There are plenty of do-it-yourself plans online for both dry bars and wet bars (bars with sinks), but making your own helps you to custom fit your new bar to your space, your taste and your needs. If you have even basic carpentry skills, some general ideas can help get you started.
Imagine you're at your local bar or pub, sitting "at the bar." Where you're sitting is the "counter." What you're looking at, behind the bartender with all the drinks, is the "back bar."
Space and Plans
Consider how the bar will be used: frequent, but small dinner parties or big but infrequent parties? In either case, a bar does not need to be huge to entertain. So unless you're turning your basement into a pub, there may be better uses for the extra space (like a pool table, for example).
Whether using borrowed designs or your own, measure your space and draw up plans to scale on graph paper. Now you can visually play with different ideas before deciding on one. Once you've got an idea of what kind of bar you want, make a list of materials and prices, and see what fits your budget.
Plenty of ready-made furniture, like shelves and dressers, can be used for your home bar. Repurposing furniture from used furniture stores, garage sales, or your own home can save money and labor. Consider using an outdated shelving unit that you've been storing in your garage, or search at garage or estate sales for antique dressers for a classy, sophisticated bar.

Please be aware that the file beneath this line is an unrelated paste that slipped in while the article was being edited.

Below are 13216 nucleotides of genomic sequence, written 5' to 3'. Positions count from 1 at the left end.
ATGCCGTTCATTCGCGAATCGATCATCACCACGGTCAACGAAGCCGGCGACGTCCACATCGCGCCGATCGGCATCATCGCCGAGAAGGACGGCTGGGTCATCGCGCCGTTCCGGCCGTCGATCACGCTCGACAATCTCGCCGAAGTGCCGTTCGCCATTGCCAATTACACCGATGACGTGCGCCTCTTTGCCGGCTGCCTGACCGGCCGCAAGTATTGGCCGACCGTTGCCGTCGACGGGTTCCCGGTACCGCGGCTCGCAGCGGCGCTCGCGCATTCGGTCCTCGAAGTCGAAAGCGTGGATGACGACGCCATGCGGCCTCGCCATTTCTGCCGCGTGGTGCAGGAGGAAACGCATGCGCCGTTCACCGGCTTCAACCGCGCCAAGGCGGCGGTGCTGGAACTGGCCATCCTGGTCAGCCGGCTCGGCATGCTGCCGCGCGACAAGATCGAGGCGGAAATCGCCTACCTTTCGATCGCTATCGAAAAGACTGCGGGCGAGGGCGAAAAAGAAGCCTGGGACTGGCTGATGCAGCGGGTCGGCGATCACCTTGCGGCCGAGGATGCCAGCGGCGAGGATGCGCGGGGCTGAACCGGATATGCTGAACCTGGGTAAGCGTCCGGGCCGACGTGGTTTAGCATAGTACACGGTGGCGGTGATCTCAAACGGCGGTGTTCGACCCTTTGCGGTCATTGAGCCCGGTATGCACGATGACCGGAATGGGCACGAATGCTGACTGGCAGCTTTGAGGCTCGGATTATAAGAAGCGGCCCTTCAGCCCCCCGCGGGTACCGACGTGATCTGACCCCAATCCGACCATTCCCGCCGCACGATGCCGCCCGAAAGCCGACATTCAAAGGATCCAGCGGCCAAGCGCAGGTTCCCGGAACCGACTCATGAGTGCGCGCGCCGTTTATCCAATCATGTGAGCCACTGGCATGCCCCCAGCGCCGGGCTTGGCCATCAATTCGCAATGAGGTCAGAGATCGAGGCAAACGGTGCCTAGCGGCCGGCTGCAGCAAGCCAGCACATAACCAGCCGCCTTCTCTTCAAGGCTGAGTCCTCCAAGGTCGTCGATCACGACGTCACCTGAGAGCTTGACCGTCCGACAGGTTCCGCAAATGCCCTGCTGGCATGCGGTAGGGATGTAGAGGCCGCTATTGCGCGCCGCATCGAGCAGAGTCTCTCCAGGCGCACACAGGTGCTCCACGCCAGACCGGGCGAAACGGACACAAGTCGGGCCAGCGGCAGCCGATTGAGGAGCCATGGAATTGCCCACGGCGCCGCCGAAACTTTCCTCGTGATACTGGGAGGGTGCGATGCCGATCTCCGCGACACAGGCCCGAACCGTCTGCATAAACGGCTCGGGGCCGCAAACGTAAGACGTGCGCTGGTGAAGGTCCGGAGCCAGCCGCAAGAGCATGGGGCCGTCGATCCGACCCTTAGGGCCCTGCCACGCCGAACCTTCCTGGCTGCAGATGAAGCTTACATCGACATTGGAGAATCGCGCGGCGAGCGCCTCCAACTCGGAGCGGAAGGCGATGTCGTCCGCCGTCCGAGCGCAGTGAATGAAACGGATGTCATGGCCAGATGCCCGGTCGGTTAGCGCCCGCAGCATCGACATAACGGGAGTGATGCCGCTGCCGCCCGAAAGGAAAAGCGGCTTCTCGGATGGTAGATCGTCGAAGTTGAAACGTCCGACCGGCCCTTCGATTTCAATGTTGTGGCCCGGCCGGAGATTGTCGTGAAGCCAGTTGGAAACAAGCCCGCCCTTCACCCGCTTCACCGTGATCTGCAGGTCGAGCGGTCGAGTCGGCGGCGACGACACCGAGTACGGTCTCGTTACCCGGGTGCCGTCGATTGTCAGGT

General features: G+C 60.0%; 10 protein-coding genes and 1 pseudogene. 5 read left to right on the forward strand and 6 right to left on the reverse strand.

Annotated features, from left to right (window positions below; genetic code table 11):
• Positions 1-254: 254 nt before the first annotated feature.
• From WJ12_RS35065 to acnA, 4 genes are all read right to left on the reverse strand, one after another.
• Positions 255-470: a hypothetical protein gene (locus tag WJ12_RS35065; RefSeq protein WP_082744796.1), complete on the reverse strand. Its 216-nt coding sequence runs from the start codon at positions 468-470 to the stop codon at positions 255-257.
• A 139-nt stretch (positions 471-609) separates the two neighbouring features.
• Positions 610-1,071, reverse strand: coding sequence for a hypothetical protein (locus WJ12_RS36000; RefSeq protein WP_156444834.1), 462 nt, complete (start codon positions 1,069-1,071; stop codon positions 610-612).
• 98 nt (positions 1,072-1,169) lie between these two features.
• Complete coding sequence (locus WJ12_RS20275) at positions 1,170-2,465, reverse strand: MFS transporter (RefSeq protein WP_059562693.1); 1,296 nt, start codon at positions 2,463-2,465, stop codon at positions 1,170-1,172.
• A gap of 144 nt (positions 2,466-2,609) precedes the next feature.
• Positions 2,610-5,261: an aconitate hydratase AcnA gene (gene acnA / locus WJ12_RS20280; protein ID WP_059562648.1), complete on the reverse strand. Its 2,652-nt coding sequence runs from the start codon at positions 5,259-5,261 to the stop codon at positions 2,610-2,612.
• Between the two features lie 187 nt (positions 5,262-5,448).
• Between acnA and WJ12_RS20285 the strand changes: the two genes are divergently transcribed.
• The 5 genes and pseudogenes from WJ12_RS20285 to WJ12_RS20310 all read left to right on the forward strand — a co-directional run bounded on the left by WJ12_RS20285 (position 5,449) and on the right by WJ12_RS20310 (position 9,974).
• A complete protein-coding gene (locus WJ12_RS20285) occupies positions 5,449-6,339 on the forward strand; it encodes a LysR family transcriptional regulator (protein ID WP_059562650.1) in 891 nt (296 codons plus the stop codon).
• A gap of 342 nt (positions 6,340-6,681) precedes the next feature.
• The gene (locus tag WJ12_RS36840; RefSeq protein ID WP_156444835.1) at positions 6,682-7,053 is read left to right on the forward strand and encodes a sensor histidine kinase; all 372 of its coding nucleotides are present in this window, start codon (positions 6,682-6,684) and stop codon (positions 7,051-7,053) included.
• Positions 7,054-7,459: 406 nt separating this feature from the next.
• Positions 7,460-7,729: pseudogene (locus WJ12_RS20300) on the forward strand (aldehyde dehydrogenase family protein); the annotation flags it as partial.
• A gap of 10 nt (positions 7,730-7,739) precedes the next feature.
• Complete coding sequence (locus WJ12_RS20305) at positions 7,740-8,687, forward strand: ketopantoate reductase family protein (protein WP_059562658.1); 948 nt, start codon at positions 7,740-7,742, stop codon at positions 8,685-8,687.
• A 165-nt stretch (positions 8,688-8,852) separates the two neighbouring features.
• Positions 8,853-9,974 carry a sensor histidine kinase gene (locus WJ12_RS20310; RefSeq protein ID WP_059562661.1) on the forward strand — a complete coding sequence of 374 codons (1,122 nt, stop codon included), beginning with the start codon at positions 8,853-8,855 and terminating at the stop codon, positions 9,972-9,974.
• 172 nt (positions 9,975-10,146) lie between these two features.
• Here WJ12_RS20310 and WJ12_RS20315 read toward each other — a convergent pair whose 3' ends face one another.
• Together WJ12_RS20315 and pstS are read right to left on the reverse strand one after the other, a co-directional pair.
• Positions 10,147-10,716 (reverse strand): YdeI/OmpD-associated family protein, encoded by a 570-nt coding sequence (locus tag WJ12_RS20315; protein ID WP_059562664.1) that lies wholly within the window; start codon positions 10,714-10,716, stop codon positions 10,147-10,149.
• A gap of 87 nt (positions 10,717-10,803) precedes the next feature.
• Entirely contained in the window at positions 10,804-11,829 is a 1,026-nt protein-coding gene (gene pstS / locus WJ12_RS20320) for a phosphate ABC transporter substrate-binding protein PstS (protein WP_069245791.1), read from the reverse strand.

Back Bar with Stand Alone Counter
For the back bar, paint or stain matching dressers and then stack them on top of one another and secure to the wall. Remove the front panel of the drawers on the upper dresser to create shelves for glassware and liquor. You can paint the inside of the dresser to match the room or you can install mirror tiles. For something a little different, paint the inside and then install mirror tiles in a checkerboard pattern, or tiled in diamond shapes.
For the counter, place two heavy dressers (about 4 feet high) next to each other facing the drawers toward the wall for storage space that only the bartender can see. Buy a suitable piece of wood, stain or paint it, and attach it to the top of the dressers for a seamless countertop. Attach another single length of wood to the outward face of the dressers.
Alternatively, run the counter the length of the wall facing the entrance. Just be sure to leave room (at least 2 ½ feet) to get behind the counter.
Back Bar Only
The back bar can work without the counter if you leave the bottom of the upper dresser open to mix drinks. Or, instead of using two dressers, stack a shelf on top of a dresser. This leaves counter top space on the surface of the dresser. Shelves turned sideways, attached to the wall and supported underneath, can also work for a back bar.
Extras: Wine racks, counter lights and mirrors add the finishing touches. If you want to use glass shelves on the back bar, the effect of counter lights on the glassware and mirror tiles will dazzle.
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